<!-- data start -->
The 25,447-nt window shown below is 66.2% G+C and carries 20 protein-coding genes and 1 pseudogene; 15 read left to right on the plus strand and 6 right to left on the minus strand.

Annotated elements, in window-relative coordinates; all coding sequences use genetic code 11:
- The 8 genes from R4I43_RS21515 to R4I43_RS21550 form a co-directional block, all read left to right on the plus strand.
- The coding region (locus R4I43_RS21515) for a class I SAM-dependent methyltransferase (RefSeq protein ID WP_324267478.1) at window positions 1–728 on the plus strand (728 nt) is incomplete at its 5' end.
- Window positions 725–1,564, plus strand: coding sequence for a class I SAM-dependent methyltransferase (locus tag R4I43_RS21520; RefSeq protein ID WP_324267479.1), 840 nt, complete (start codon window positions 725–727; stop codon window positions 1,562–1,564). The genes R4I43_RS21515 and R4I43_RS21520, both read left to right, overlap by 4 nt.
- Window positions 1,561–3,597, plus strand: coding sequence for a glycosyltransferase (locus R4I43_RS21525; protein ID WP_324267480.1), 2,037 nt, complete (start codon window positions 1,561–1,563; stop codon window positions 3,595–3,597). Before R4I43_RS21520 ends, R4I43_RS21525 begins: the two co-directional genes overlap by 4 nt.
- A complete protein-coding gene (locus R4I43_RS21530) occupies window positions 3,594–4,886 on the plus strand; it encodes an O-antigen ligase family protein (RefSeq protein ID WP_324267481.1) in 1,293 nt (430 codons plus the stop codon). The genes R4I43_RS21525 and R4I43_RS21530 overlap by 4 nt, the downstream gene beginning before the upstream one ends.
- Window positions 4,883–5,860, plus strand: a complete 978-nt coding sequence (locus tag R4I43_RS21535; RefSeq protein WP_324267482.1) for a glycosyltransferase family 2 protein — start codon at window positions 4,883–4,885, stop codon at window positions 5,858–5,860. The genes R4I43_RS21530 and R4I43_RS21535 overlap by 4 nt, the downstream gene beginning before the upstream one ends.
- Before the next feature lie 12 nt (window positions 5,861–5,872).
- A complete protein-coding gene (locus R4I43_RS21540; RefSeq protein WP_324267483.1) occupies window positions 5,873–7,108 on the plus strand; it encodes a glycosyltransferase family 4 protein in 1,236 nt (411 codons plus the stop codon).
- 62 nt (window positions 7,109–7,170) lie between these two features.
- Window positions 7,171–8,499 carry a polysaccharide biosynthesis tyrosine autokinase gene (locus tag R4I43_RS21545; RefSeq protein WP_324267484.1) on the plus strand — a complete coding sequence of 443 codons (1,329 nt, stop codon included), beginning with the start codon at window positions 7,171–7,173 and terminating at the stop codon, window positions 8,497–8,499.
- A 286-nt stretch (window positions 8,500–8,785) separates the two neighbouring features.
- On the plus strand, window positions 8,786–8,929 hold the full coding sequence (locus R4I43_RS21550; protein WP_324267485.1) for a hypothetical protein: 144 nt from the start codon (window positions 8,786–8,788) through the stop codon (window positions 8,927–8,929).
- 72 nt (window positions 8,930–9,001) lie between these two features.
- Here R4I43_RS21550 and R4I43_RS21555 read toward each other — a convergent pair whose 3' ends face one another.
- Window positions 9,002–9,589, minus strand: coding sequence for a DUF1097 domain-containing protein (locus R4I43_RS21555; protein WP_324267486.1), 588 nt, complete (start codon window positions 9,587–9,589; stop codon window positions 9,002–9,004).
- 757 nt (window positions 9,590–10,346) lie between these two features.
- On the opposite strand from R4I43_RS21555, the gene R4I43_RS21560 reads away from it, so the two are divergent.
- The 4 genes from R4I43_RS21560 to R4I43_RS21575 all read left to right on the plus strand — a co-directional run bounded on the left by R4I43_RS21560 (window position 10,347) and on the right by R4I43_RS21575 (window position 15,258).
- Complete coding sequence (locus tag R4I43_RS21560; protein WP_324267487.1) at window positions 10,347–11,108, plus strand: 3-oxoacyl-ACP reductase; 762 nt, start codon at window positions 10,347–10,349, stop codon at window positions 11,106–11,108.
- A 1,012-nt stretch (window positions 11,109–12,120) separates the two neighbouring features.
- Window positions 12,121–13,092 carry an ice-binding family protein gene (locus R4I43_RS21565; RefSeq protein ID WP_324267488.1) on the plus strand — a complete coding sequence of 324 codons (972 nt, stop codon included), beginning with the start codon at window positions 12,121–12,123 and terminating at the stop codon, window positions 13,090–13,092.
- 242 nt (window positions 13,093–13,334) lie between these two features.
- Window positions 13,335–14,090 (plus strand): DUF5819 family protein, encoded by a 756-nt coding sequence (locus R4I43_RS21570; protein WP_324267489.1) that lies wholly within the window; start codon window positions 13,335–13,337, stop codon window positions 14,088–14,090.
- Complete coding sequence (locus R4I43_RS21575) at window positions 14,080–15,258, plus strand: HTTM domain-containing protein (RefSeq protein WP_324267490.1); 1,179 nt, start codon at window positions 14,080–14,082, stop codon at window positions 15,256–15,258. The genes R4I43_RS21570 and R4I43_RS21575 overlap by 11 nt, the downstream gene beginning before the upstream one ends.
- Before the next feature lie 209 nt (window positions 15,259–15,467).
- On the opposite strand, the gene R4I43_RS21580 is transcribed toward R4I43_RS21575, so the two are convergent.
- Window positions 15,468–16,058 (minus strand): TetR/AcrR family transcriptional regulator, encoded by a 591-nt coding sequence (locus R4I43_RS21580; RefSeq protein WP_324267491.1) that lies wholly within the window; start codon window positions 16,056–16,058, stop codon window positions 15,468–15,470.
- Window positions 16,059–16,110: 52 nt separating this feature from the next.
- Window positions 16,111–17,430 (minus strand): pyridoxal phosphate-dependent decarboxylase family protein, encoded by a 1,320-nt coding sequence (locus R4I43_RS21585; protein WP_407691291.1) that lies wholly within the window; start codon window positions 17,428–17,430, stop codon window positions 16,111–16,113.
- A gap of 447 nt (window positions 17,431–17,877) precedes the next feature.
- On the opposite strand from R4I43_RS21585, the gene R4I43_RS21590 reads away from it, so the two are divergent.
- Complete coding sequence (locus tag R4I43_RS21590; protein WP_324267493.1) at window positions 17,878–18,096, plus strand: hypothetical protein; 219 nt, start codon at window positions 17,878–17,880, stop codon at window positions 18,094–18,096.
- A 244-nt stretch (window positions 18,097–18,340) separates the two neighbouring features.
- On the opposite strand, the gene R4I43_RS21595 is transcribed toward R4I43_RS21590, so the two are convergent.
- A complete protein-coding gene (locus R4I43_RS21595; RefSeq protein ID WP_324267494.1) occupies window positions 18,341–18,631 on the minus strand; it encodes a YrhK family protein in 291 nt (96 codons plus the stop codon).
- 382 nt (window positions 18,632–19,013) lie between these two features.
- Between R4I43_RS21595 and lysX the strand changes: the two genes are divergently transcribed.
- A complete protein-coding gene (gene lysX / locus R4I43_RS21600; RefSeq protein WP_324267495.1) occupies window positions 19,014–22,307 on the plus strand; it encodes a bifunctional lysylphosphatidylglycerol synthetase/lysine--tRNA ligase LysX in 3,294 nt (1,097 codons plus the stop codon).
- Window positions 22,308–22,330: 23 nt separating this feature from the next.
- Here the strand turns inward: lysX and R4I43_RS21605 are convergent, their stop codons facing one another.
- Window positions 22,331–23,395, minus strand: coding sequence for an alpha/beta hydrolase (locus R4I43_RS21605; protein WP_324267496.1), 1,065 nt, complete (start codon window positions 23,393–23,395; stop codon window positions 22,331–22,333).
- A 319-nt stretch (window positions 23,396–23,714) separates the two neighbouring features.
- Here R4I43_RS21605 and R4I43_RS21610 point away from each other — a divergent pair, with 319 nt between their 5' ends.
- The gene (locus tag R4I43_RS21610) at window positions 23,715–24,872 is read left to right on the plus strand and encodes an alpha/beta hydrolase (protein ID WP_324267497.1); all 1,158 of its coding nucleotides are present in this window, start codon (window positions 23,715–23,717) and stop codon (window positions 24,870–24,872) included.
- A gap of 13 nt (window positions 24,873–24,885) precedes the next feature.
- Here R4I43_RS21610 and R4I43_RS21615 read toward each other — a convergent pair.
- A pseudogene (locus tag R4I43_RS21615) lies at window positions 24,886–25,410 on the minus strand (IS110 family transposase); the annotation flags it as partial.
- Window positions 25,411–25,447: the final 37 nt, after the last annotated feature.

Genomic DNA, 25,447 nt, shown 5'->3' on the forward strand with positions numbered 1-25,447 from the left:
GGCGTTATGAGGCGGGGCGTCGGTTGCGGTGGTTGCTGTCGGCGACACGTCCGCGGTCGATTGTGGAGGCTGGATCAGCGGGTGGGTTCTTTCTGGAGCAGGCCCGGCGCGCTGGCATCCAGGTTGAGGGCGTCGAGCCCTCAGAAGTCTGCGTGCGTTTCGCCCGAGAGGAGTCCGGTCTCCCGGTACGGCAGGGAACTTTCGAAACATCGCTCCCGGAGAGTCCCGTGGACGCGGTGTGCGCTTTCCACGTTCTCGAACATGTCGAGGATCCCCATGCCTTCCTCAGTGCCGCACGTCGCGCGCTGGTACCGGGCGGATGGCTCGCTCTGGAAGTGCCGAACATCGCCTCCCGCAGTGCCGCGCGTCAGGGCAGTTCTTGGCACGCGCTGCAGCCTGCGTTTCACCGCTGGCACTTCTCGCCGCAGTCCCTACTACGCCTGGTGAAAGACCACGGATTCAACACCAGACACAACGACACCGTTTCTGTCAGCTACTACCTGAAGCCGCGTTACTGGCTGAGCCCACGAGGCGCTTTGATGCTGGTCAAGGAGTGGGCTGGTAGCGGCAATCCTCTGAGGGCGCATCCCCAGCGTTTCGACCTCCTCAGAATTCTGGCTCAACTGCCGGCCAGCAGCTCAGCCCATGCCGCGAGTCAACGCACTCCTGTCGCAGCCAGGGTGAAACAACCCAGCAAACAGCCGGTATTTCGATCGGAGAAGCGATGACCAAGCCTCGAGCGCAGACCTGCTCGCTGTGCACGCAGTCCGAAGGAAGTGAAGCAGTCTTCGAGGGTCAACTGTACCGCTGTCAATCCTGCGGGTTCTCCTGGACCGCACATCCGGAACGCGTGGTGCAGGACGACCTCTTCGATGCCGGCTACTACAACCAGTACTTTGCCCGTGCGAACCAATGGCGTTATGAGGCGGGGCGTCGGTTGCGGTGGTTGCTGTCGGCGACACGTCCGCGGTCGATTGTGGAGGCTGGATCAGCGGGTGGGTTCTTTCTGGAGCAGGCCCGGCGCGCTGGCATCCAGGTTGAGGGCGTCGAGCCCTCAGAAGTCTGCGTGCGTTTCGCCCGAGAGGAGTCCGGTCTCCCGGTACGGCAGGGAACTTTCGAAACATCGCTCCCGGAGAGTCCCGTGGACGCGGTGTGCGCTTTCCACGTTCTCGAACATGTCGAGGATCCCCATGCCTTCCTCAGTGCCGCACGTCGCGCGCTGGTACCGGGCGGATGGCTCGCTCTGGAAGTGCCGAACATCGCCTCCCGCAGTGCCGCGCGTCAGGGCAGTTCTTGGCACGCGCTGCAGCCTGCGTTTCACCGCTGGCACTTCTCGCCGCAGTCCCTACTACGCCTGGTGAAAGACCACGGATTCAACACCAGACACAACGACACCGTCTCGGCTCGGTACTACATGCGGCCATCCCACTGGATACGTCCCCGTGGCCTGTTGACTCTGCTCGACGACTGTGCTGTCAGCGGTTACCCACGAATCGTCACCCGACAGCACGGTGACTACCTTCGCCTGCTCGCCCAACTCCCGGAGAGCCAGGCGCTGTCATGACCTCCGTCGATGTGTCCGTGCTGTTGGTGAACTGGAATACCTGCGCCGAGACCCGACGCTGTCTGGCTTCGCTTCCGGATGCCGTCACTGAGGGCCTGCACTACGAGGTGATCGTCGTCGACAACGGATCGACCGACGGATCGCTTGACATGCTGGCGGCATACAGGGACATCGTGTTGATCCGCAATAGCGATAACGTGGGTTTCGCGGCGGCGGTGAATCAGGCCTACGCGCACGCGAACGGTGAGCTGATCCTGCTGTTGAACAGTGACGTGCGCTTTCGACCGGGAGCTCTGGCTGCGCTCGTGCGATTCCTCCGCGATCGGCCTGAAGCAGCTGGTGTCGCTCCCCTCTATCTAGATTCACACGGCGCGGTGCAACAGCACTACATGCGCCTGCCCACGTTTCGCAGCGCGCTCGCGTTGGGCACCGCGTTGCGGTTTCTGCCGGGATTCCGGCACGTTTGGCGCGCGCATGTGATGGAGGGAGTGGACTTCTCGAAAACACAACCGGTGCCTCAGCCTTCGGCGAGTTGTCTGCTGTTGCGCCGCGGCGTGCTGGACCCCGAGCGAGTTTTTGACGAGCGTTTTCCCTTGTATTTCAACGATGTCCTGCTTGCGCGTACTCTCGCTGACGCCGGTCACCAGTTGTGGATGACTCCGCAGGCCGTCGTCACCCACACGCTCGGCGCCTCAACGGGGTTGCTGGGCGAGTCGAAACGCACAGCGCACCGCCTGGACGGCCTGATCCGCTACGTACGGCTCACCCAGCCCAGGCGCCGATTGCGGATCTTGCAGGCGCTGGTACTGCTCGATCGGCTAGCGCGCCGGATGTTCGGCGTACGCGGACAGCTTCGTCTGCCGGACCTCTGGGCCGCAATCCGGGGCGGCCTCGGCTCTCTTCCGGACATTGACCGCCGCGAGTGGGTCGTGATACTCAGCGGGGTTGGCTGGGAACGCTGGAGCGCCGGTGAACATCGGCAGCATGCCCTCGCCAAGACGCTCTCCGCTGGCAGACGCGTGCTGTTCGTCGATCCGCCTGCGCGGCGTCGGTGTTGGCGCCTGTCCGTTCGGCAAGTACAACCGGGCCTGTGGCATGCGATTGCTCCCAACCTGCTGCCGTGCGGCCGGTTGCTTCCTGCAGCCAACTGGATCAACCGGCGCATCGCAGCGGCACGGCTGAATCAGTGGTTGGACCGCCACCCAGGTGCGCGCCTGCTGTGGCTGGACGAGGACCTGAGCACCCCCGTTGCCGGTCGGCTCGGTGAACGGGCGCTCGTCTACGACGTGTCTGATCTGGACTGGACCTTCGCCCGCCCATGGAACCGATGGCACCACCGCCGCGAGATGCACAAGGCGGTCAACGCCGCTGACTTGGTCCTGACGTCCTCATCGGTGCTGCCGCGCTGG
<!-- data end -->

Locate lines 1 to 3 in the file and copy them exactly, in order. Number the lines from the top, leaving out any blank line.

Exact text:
The 25,447-nt window shown below is 66.2% G+C and carries 20 protein-coding genes and 1 pseudogene; 15 read left to right on the plus strand and 6 right to left on the minus strand.

Annotated elements, in window-relative coordinates; all coding sequences use genetic code 11:
- The 8 genes from R4I43_RS21515 to R4I43_RS21550 form a co-directional block, all read left to right on the plus strand.